SVG is Scalable Vector Graphics, a W3C standard for XML graphics.
Years ago, as part of the ODA, I worked on a project to try and start an OpenSVG consortium, to develop a set of full-function SVG libraries. Ultimately, the effort wasn’t successful.
LIkely the biggest impediment ot the adoption of SVG has been the lack of good support for it in Internet Explorer. Adobe provided a basic SVG plugin for IE, but dropped support for it in favor of SWF/Flash. Microsoft never provided any support for SVG, opting instead to go their own way with XAML.
This is a big deal, or at least should be a big deal, for the CAD industry. Here’s why:
As of today, the only meaningful standard (or, rather, de-facto standard) for 2D CAD interoperability is DWG. Unfortunately, DWG is a dull tool, unless you’re only talking about sharing files with people using AutoCAD. Autodesk’s implementation(s) of DWG are undocumented, and were never designed for open extensibility. The ODA lost the ability to provide full DWG interoperability as a result of Autodesk’s 2006 lawsuit.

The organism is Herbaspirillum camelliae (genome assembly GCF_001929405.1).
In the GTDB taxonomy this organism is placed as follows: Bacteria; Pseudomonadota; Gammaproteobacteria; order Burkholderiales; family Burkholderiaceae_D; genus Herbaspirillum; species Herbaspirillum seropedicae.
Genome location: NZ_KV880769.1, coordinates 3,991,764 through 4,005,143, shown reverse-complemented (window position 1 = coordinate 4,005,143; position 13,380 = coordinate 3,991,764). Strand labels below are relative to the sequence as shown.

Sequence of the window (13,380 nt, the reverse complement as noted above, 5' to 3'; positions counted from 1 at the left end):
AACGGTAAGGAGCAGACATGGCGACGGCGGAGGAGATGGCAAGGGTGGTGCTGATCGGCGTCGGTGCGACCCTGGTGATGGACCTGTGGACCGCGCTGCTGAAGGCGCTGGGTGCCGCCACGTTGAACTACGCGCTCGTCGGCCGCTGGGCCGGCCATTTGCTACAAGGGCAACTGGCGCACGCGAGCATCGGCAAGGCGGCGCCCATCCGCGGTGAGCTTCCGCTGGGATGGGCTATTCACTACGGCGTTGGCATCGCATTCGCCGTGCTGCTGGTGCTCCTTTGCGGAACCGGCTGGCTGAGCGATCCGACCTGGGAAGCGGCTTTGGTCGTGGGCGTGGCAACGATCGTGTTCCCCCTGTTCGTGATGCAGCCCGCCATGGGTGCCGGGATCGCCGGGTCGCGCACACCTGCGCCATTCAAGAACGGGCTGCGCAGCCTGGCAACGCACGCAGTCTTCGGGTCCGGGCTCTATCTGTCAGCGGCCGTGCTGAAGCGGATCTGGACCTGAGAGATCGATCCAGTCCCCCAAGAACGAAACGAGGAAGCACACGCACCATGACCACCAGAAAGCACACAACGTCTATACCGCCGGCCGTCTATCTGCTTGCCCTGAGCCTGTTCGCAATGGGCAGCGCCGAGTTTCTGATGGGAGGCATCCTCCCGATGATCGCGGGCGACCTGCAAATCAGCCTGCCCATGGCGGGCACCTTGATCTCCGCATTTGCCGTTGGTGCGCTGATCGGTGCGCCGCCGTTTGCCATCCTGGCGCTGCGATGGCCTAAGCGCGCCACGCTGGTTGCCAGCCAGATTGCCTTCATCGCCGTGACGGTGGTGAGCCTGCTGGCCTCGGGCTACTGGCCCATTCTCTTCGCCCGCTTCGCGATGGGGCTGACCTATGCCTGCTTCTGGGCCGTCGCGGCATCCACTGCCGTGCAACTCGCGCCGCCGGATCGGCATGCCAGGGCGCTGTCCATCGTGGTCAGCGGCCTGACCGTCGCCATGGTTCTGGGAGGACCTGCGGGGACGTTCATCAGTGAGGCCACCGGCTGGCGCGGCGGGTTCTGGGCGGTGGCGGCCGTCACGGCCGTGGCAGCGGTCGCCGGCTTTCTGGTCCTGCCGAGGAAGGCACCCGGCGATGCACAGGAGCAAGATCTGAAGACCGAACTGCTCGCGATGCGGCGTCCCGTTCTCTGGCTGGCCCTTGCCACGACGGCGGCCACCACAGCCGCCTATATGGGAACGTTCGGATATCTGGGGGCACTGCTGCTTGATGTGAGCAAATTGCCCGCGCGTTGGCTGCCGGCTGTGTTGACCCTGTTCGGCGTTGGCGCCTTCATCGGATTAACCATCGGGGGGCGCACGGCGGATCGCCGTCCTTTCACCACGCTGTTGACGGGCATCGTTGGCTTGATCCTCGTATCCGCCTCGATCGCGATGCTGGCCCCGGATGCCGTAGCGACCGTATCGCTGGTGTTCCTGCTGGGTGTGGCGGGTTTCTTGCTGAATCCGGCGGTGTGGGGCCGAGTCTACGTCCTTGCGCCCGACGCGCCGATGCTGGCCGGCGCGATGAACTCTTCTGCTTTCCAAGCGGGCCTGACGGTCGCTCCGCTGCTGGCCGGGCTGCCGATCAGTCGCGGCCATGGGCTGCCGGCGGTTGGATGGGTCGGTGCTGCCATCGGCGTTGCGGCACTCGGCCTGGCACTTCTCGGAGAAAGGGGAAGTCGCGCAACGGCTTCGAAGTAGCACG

If there is to be a future for 2D CAD and/or BIM interoperability, there needs to be a new standard — one that is reasonably compatible with DWG, but which isn’t intimately tied into the object structures used by AutoCAD. Whatever that standard may ultimately look like, it should be built on an open foundation, with a truly open specification, supported by a commercial software-friendly open source rendering library.
Google’s embrace of SVG gives me at least a little hope that this is possible. Of course, to really make it happen would require the support of at least a handful of major CAD vendors. Getting that support may not be all that easy. The politics of standards support can be really brutal, because major vendors are so focused on competitive advantage.